+++ Salome—the mother of James and of John, the sons of Zebedee. In the gospel of Matthew, we read (27:22-56):
And many women were there beholding afar off, which followed Jesus from Galilee, ministering unto him: Among which was Mary Magdalene, and Mary the mother of James and Joses, and the mother of Zebedees children.
Some traditions hold that Salome is the sister of the Theotokos, and the previous parallel between the gospel accounts in Mark and John appears to agree with this position. Other traditions hold that she is the daughter of Joseph the carpenter, but that does not seem consonant with the gospel accounts unless we assume that Mary the wife of Cleophas is the sister of the Theotokos. To make matters even less clear, there is a tradition that holds that Cleophas is the brother of Joseph the carpenter, which would make Mary the wife of Cleophas the sister-in-law of the Theotokos. We can see how the gospel accounts agree with this tradition, too. Regardless, Salome is held by all to be a close relative to Jesus—an aunt or a stepsister—which would make the beloved disciple John Jesus’ cousin or nephew.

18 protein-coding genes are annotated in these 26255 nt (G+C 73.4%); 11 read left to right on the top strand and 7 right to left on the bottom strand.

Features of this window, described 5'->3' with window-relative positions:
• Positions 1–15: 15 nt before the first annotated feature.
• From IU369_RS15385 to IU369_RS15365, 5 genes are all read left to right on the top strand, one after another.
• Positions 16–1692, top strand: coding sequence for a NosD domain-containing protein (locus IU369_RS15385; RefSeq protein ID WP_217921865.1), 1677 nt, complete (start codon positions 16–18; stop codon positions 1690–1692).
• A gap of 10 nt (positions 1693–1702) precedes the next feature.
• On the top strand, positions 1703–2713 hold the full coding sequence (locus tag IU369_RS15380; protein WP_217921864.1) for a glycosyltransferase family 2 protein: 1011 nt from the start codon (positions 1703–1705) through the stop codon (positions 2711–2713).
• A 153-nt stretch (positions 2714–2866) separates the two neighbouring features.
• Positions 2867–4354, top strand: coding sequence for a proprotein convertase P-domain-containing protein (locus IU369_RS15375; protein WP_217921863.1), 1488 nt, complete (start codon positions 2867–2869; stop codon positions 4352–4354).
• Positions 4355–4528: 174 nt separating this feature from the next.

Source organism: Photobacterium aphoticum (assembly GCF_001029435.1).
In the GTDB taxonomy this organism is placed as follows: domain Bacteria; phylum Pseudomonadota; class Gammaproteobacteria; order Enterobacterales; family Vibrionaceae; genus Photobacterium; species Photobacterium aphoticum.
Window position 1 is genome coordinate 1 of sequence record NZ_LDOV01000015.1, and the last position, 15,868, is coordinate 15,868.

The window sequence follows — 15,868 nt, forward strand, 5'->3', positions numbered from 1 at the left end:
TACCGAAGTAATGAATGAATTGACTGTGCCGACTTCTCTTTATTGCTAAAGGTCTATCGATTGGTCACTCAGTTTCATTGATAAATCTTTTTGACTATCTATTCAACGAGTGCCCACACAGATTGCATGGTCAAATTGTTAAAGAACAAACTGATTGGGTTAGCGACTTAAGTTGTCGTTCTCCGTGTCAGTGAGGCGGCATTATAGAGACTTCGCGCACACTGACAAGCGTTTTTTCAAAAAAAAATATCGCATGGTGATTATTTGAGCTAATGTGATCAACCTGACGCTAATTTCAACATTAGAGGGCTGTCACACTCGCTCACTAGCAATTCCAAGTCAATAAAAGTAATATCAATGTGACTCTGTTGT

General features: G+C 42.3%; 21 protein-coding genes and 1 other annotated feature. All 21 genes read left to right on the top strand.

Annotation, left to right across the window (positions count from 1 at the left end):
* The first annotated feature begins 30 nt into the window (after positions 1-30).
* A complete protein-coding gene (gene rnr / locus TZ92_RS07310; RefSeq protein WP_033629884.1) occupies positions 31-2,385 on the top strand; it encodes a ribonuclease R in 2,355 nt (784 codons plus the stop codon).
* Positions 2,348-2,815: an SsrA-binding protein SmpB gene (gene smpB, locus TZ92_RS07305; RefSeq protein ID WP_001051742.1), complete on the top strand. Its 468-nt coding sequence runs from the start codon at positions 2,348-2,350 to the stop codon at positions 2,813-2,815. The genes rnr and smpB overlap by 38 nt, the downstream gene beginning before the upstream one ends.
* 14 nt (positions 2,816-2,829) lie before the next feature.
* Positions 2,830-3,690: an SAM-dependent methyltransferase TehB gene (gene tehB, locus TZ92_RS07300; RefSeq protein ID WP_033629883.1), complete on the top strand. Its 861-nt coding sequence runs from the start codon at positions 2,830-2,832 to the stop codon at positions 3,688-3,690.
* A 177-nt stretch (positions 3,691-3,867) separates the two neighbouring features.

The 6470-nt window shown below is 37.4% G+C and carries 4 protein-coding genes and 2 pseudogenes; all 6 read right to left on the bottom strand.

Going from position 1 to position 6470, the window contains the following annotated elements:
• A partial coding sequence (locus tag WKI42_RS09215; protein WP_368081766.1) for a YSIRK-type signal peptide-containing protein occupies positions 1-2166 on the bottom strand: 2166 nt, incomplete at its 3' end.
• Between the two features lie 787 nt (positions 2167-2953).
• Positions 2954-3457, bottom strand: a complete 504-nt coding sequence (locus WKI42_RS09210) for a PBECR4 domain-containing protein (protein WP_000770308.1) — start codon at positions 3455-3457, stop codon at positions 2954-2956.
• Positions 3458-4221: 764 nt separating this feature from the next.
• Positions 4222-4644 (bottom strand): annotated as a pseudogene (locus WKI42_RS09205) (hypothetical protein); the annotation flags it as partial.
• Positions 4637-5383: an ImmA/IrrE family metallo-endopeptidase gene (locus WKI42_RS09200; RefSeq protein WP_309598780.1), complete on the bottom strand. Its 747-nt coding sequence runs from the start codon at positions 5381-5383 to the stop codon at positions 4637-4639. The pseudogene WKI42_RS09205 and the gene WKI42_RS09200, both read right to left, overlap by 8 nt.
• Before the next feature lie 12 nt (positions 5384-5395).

+++ Susanna—one of Jesus’ many followers during his ministry. I cannot find out anything else about her. There have been several later saints named Susanna, but I do not know what became of the New Testament woman.
+++ Joanna—the wife of Chuza, the steward for Herod Antipas. One account of Joanna that I found speculates that she is the same person as Junia, mentioned in Paul’s epistle to the Romans. However, that seems like an incredible stretch if there is no tradition in support of it. Moreover, one may assume that the Andronicus mentioned with Junia is her husband or brother. If so, and if Joanna is Junia, then what happened to poor Chuza? I have no idea, but the suggestion seems fantastic without other evidence.
It is a shame that the various traditional accounts have so many discrepancies. Such inconsistency naturally casts doubt on anything conclusive, especially for us moderns who normally operate with a hermeneutic of suspicion.